Glossary of Rug Terms #15
Every month or so, we will post a few interesting rug-related terms and their definitions in this glossary for your knowledge and enjoyment.
Always educate yourself on a topic before you make a purchase, especially with something like Persian Rugs!
These terms can help your rug-related knowledge base and help in your next purchase of an oriental rug.
Quality: As a term of the rug trade, quality refers to knot density, without regard to other rug properties such as design, color, type of wool and so on.
Thus higher quality, for the rug trade, means higher knot density for the particular type of rug. Used in this sense, quality is descriptive rather than judgemental.
Paisley: A design of botehs derived from Kashmir shawls. These shawls were copied in early nineteenth century factory production in Paisley, Scotland.
palesk: A flat-woven rug of Pakistan made from rope-like yarn of goat hair. These rugs are woven in Chitral in northwest Pakistan. Geometric designs are used.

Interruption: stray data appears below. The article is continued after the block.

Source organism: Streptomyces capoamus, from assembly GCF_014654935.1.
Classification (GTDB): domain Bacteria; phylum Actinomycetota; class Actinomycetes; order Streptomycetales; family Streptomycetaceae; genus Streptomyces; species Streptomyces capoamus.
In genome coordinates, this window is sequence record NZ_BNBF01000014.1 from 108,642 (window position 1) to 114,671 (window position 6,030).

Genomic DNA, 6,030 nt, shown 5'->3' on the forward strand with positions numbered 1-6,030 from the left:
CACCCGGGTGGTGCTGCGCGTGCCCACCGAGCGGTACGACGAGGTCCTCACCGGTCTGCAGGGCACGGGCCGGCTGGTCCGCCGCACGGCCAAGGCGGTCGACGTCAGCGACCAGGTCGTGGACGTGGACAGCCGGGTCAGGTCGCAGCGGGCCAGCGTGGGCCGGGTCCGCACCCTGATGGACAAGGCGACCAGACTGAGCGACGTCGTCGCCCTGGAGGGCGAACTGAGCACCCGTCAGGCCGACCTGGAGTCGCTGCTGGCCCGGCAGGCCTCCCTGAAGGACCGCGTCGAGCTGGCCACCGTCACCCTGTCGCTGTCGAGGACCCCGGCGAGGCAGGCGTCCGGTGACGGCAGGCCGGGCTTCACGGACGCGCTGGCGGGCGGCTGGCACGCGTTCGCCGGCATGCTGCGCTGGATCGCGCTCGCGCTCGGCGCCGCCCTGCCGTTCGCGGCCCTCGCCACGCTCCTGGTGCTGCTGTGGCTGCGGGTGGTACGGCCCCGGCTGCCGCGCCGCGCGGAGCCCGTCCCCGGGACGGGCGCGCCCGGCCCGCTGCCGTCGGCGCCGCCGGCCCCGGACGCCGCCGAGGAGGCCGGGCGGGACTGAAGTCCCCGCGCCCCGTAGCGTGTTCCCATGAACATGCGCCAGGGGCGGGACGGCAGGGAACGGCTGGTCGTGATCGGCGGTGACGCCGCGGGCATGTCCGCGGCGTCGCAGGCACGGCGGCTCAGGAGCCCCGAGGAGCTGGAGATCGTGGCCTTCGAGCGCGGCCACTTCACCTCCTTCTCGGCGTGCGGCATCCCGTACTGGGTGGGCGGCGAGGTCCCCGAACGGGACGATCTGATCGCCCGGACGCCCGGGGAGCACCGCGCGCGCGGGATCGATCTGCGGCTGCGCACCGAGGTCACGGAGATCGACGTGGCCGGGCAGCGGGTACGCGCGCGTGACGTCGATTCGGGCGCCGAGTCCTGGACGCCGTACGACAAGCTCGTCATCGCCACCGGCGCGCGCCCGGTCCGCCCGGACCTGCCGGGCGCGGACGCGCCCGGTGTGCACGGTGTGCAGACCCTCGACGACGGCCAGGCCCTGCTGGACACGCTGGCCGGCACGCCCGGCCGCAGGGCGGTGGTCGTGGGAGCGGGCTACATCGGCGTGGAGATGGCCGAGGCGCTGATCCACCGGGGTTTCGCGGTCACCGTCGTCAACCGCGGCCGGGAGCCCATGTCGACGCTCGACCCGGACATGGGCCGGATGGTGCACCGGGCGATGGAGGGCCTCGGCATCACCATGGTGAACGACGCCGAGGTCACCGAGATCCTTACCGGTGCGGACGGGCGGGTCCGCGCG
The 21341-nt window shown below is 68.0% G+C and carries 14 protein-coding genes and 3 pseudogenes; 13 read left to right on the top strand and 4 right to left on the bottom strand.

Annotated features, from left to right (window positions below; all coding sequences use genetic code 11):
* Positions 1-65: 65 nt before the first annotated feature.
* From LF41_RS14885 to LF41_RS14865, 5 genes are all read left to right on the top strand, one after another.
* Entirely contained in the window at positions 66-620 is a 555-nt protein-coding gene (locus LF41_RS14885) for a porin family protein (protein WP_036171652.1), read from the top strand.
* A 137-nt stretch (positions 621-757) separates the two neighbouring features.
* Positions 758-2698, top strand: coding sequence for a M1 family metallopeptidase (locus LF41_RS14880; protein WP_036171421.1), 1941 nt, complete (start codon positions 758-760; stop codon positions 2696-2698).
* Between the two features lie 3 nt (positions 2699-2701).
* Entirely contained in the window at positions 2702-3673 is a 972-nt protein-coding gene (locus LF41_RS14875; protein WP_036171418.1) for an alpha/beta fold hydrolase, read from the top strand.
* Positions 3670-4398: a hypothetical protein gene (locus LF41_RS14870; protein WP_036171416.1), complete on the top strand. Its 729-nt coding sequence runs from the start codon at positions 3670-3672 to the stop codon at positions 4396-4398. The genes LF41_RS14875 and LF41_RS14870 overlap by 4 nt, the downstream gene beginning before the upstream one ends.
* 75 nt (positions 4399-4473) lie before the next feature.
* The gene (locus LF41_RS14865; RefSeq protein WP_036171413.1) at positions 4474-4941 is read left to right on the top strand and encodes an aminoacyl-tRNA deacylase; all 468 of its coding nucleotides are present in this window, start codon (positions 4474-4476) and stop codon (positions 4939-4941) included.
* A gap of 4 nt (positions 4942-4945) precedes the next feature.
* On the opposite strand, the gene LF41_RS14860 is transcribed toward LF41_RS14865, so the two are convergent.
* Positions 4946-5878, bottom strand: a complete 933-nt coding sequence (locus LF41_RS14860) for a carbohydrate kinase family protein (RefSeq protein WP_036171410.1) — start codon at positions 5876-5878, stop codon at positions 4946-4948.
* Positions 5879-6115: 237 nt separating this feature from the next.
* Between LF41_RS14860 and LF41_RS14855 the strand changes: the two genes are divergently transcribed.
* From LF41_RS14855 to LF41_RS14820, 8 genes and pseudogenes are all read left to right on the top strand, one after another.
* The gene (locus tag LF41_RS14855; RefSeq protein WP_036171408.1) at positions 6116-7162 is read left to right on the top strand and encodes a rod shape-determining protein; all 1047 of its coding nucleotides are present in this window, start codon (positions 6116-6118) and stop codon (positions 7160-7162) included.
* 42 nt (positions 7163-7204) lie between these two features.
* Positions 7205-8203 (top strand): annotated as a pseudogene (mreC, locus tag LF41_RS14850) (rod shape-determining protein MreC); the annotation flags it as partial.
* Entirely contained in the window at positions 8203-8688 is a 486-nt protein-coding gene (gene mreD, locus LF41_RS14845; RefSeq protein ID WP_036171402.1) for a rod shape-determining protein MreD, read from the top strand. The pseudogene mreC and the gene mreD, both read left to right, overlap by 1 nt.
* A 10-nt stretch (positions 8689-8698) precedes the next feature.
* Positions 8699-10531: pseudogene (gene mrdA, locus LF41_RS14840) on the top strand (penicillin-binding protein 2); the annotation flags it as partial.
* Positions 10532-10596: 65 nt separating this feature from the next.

panja: In India, a heavy metal couch used to beat down welts and knots.
Pattern: Used synonymously with “design” but “pattern” suggests repeating elements.
Pendant: A small stylized flower or floral cluster at the top and bottom of a central medallion. the medallion is usually ovoid or diamond shaped. Medallions with pendants are thought to derive from Safavid court designs used on book covers.
Room-size rug- Large rugs intended to cover most of the floor of a room in a Western dwelling.
Typical sizes are from 8 feet by 10 feet, 9 feet by 12 feet, 10 feet by 14 feet, 12 feet by 15 feet, 12 feet by 18 feet, and 14 feet by 20 feet.
These sizes are not traditional Islamic carpet sizes, but sizes and proportions developed for the Western market in Iran and the late nineteenth century.
Lackchi- In India, sinuous weft in rugs.
semi-antique- A rug between fifty and one-hundred years old.
Scorching- In the commercial production of hand-knotted rugs, random wool fibers project from the back of the rug when it is taken from the loom. This fuzzy wool may be burned with torches to give the back a smooth, clean, finished appearance.
Source: The Oriental Rug Lexicon (Paperback) by Peter F. Stone